- Insurance provided solely by a state-run insurer
- Businesses can choose between insurance provided by a state-run insurer and private insurers
- All workers’ compensation insurers are private companies
How much does workers’ compensation insurance cost?
Pricing for workers’ compensation insurance is based upon a number of factors, including:
- Business location
- Number of employees
- Nature of the business, which is based on the industry classification code
- Dollar amount of payroll
- Claims history
Workers’ comp premiums are usually quoted as a rate per $100 of payroll, and the range of premiums varies widely. Generally speaking though, you can assume that lower risk industries and professions, like a desk job, will pay significantly less than higher risk professions, like a roofer or construction worker.
How do I get workers’ compensation insurance?
There are many factors to consider when purchasing workers’ compensation insurance—from the financial strength of an insurer to the pricing that you’re offered. Workers’ compensation insurance can be complex, as each state has its own unique regulations, and for businesses that cross state lines, juggling all of the different requirements can get complicated. Selecting an experienced insurance provider is important when it comes to workers’ comp, and it’s particularly important to find an insurance provider that can understand the nuances and needs of your specific business.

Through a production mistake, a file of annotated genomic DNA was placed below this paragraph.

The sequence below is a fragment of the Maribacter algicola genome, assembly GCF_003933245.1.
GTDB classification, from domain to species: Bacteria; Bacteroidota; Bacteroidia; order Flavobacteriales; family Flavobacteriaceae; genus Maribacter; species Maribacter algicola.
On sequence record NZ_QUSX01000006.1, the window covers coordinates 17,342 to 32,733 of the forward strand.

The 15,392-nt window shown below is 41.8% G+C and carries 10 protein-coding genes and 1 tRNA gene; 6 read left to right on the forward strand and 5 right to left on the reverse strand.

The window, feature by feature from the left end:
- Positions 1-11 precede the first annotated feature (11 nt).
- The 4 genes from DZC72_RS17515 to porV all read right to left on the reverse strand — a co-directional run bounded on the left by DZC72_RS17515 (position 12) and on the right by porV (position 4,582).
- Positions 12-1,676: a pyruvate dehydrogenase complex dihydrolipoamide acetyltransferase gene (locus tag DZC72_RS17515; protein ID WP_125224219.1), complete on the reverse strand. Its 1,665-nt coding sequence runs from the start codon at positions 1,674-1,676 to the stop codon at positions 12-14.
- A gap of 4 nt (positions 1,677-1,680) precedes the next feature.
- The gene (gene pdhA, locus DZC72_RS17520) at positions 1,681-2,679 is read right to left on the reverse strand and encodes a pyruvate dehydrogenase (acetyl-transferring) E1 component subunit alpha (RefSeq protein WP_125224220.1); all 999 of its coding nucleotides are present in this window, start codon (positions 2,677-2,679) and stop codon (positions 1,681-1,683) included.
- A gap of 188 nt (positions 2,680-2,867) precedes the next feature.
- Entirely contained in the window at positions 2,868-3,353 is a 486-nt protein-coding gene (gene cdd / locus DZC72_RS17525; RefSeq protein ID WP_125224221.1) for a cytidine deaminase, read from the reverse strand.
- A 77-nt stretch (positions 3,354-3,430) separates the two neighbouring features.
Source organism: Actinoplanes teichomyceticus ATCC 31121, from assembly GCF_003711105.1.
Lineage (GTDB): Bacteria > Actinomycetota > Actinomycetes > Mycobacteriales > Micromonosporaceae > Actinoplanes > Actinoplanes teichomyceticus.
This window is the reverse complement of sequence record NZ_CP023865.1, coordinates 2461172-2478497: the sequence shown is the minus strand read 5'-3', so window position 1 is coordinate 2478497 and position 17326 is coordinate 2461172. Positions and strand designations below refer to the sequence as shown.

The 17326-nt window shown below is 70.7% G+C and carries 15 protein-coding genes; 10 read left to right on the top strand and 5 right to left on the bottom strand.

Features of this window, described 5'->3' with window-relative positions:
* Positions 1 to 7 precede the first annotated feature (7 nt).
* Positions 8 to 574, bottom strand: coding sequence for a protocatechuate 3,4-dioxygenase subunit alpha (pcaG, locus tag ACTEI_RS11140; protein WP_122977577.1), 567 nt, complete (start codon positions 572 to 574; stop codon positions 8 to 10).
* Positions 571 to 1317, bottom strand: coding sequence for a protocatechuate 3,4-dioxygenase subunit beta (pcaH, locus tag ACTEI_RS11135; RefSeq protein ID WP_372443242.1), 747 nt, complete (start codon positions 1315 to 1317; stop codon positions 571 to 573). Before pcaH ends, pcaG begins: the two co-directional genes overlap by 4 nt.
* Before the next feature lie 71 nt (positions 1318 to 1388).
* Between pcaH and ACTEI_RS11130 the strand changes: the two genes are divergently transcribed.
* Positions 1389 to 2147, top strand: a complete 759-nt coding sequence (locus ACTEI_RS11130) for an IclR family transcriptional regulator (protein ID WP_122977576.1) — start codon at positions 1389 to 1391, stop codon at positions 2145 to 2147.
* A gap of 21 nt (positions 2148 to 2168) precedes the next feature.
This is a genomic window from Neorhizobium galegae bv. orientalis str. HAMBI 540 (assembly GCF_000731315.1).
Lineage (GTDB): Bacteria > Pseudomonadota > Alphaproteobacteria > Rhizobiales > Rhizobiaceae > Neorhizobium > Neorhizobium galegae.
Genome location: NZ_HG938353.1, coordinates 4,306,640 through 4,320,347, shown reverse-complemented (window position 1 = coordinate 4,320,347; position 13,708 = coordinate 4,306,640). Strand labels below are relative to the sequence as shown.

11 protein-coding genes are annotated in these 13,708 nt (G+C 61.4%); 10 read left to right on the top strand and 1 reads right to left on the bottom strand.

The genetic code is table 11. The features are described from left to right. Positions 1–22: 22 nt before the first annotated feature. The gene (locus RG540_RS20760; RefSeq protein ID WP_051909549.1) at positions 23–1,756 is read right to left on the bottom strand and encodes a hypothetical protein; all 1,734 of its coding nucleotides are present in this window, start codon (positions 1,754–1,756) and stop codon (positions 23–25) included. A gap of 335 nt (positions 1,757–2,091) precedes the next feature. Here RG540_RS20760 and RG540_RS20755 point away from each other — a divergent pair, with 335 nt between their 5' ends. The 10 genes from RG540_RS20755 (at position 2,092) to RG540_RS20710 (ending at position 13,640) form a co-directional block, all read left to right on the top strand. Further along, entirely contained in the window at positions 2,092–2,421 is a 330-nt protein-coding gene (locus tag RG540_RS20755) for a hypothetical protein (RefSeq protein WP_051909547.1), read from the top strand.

When selecting an insurance company, there are three main factors you should look at:
- The financial strength of the insurer
- Reputation for customer service
» Learn more about how to get workers’ compensation insurance